Have you ever stopped to think about your emotional involvement with food? Most of how we operate and react to the world is on a subconscious level. We do things without thinking. What would happen if we stopped ourselves when we were about to eat something and ask ourselves in that moment why? “Am I hungry or am I just having something because (you fill in the blank).”
I have been a slave to my emotional eating for years, and quite frankly I am proud to say that I am getting better. In those precious moments, of what I call frenzy, I was reaching for things to satisfy my own self destructive habits. These habits were formed at a younger age due to my own coping mechanisms at that time. Habits are hard to break when we have operated on them for decades.
Thankfully with the shift in global consciousness, things are evolving gracefully into beauty and love for ourselves and others. Endless amounts of information regarding the power of our own minds have opened up our own belief systems. We are in charge of our life and thoughts. We are born onto this earth to live with passion and love for the life that we create. We can create miracles every day with a shift in our perception and reactions. We just have to allow ourselves to think differently.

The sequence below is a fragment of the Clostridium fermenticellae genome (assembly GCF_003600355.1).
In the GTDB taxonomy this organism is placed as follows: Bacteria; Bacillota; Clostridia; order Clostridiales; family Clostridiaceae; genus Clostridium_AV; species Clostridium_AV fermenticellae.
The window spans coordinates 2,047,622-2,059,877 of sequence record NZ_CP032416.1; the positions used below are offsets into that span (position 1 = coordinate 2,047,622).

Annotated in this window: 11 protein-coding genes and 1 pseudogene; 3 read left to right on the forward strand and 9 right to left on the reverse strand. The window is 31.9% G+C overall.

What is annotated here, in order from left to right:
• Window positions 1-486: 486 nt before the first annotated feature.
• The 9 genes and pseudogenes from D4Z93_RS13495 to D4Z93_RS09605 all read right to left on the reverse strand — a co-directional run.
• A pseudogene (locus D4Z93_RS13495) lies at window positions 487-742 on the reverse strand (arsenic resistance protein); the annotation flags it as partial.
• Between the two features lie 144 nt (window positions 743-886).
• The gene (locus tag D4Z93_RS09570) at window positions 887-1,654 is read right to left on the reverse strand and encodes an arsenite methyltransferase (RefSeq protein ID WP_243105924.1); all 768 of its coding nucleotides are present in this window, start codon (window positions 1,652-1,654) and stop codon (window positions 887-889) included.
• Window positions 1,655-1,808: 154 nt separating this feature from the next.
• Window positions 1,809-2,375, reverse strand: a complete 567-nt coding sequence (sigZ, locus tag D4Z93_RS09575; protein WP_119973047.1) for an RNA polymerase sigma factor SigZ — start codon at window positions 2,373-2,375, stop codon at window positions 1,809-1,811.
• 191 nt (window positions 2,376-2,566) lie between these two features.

In the example of emotional eating, there are ways to stop yourself from the past habitual patterns. One is to start talking out loud. Ask yourself “why am I eating at this moment?” When you talk out loud and hear your voice, you get out of your own head. The situation becomes real. You have a few choices at this point. You can ignore your own question, or you can decide to answer it. Start a dialogue at that moment in time. If you get a good dialogue going between you and yourself, you can make real headway in clarifying your thoughts and even lifting your mood. This new practice of answering your own questions may be the opening into self-compassion. Talking out loud is a great way for your conscious brain to communicate with your subconscious.
A second way to stop the habitual pattern would be to do something really crazy. Years ago when I listened to the wise and passionate Tony Robbins on tape, he mentioned that, in those frenzied moments of destructive behaviour, do something so crazy that it stops the moment. Start jumping up and down and make monkey noises, or start dancing on the spot. This behaviour stops the thought pattern. I’ve done it and it actually made me laugh. It was enough to take me out of the moment for the time being.
You may have to apply these 2, 3 or perhaps 20 times a day, but don’t give up. Give in to the possibility that you may be rewiring your negative habits into something new and glorious. You are worth the time and energy it takes to form your new thought patterns. You may as well have a little fun with it. The next frenzied moment you have, do something crazy because crazy is the new sane.